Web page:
José Ascaso had been riding his chestnut mare most of the day and was beginning to feel tired. Together, they had made good progress deep into the Pyrenean valley alongside Rio Ara. His plan was to spend the night in Broto, a small mountain town, and ride on into Ordesa Gorge the next day. The valley had become steep and narrow with the mountains rising to 6000 feet on both sides. He hoped to spot the Lammergeier, it is known to fly in the gorge. It is a large vulture with a wingspan of almost 3 metres and weighing up to 7 Kg. It feeds on bone after the other vultures have taken the flesh of dead animals. [Read more…] about Exclusive – Chandler’s Ford man found in Pyrenees
Editor’s note: This post was sent to Chandler’s Ford Today by Liz Stothard (re: Dee). She grew up at the Hutments.
Could someone help Liz find out some links about her past in Chandler’s Ford please? Below is her article.
By Liz Stothard (re: Dee):
I was born in Winchester 1950 lived at the Hutments. And also I see from looking that my late Father is mentioned…he worked for Vickers and then ATC! [Read more…] about The Hutments: Could You Help Find Old Neighbours in Chandler’s Ford?
One of the great joys of writing for Chandler’s Ford Today (and in reading it too) continues to be the wide variety of topics it covers. It’s only due to CFT that I found out about the Road to Agincourt Project and, due to my love of history, started writing about it.
I’ve particularly liked The Story Shuffle Project and the Sir Bevis of Hampton posts as the first is a phenomenally good idea to get kids involved in creative writing and a local legend. The second post was, of course, all about that local legend. [Read more…] about Introducing Guy Stauber – Marvel at Sir Bevis Comic
The house of my childhood has been demolished. I am told that the staircase, complete, is for sale. It is solid teak, of excellent quality, impervious to termites. Someone said that one of us should buy it.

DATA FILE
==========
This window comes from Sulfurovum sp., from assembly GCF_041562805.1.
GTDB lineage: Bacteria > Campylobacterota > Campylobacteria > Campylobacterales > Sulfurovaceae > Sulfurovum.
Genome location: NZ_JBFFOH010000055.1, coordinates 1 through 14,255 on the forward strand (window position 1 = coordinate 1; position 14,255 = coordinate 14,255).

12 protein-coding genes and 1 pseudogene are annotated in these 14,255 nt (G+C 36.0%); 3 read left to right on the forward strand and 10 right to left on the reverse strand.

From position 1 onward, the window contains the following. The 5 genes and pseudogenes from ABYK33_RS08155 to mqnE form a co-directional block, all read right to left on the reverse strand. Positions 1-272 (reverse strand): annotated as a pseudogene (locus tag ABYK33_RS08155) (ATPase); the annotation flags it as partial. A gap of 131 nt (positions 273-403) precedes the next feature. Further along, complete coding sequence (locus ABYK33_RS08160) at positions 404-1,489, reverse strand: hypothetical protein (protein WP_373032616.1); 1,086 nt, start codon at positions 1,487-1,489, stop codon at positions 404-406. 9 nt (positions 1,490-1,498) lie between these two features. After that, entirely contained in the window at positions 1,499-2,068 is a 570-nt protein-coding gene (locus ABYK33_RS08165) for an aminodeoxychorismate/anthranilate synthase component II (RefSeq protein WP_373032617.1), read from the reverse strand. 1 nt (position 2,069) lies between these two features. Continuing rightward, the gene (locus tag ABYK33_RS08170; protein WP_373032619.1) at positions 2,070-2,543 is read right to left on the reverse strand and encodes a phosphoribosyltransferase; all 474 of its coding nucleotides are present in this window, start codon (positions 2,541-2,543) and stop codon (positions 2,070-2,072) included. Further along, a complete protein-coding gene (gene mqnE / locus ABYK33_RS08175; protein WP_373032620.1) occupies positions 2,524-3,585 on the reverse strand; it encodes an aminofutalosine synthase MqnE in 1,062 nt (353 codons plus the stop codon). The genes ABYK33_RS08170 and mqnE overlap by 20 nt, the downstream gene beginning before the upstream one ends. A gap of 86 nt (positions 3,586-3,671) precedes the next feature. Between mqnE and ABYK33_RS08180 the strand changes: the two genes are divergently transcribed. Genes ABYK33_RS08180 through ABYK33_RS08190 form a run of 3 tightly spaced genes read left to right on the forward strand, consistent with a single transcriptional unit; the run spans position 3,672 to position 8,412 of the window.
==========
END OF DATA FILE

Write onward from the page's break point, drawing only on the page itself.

Buy a staircase? The million times I ran up and down those stairs, chased by my brothers and sisters, running up to complain to father, running down for dinner. If I buy that staircase, with its brass fixtures and its knurled banisters, will I hear father coming down in his wooden clogs? See the emerald green of his eyes? Will my mother give me refuge from the persecuting siblings? Will I hear the gentle shuffle of her feet? [Read more…] about A Staircase for Sale
My first son was born in Delhi in 1987. Two months after his birth, like Prince Siddhartha Gautama of Lumbini, I kissed my sleeping wife and son and travelled to Rishikesh, located in the foothills of the Himalayas. I didn’t know then that I would return there 22 years later. But that is another story, to be written when I have the mental fortitude to narrate it.
For now, let me tell you about my spiritual quest and how unlike Prince Siddhartha, I failed to become the Buddha or the enlightened. [Read more…] about Experiments with Spirituality
For a pre-Christmas treat I took my wife on a special trip. She dressed beautifully in mainly white with her large sunhat and a pair of gold lame shoes. I like to give a girl a good time and I had heard of this place up in the hills near Kurunegalla in the centre of Sri Lanka. Not many girls get a chance to visit there.